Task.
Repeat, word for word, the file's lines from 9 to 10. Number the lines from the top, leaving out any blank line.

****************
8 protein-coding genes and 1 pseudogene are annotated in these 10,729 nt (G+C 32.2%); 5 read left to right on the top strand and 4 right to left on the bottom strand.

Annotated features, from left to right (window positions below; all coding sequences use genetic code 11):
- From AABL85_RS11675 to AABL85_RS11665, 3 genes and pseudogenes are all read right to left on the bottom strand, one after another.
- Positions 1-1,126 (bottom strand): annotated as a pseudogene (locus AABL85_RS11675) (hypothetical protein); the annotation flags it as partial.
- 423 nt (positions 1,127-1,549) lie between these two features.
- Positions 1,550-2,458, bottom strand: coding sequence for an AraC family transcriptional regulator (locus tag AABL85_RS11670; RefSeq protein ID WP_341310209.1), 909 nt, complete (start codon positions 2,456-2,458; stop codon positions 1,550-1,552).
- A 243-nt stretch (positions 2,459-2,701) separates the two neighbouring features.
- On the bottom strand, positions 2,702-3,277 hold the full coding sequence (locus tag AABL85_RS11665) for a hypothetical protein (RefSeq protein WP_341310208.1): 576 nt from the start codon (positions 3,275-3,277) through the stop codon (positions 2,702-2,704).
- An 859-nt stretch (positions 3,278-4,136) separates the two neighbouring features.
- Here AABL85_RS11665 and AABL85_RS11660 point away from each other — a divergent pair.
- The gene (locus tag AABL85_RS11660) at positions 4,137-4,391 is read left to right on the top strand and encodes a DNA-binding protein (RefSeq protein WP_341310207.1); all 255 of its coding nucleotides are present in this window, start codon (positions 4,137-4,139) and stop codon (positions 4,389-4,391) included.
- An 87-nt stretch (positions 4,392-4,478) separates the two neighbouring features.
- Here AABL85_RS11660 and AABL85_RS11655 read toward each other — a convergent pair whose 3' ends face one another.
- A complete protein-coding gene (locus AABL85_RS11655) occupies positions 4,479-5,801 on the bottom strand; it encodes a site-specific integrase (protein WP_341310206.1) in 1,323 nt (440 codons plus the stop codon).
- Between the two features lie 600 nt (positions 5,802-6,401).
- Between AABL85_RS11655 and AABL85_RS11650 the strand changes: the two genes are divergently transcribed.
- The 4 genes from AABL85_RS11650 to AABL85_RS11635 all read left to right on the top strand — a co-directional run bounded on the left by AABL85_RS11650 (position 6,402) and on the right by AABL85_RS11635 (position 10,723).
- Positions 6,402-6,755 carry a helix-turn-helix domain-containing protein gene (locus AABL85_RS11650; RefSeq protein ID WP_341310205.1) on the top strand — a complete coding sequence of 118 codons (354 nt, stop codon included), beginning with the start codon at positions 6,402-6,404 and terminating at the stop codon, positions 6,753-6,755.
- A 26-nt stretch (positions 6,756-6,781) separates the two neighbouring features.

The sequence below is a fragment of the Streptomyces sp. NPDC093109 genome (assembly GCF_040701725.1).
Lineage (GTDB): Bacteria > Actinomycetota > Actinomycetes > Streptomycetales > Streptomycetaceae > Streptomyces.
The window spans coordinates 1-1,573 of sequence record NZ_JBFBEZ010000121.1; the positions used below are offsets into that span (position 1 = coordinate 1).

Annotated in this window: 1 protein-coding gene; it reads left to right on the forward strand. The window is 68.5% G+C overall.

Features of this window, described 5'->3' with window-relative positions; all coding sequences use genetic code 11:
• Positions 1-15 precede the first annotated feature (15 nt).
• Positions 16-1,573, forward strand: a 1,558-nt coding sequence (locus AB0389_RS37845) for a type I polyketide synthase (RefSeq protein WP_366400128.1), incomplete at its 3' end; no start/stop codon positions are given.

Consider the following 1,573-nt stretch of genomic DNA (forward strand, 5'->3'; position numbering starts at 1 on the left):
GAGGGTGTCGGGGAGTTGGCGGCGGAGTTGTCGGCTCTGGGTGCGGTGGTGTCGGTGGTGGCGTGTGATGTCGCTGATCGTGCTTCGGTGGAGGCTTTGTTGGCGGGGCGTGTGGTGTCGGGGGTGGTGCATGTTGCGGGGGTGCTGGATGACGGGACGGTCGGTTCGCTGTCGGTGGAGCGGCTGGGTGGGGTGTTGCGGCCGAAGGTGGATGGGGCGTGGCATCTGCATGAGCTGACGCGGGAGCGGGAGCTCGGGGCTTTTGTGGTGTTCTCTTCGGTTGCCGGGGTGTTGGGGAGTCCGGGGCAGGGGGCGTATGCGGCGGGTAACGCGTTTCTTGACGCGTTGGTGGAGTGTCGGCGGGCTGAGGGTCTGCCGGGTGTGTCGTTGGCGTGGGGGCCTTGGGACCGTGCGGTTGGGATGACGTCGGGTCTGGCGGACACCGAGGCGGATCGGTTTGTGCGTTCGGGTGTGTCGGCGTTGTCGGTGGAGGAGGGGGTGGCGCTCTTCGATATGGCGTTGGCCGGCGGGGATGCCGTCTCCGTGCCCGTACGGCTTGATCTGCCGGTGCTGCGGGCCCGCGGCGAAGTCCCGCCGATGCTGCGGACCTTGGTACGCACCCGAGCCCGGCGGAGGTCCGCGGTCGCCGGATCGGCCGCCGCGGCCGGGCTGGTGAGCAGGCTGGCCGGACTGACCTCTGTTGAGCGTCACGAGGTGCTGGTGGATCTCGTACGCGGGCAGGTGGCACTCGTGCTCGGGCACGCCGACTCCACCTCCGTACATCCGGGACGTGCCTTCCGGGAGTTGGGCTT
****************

- An 859-nt stretch (positions 3,278-4,136) separates the two neighbouring features.
- Here AABL85_RS11665 and AABL85_RS11660 point away from each other — a divergent pair.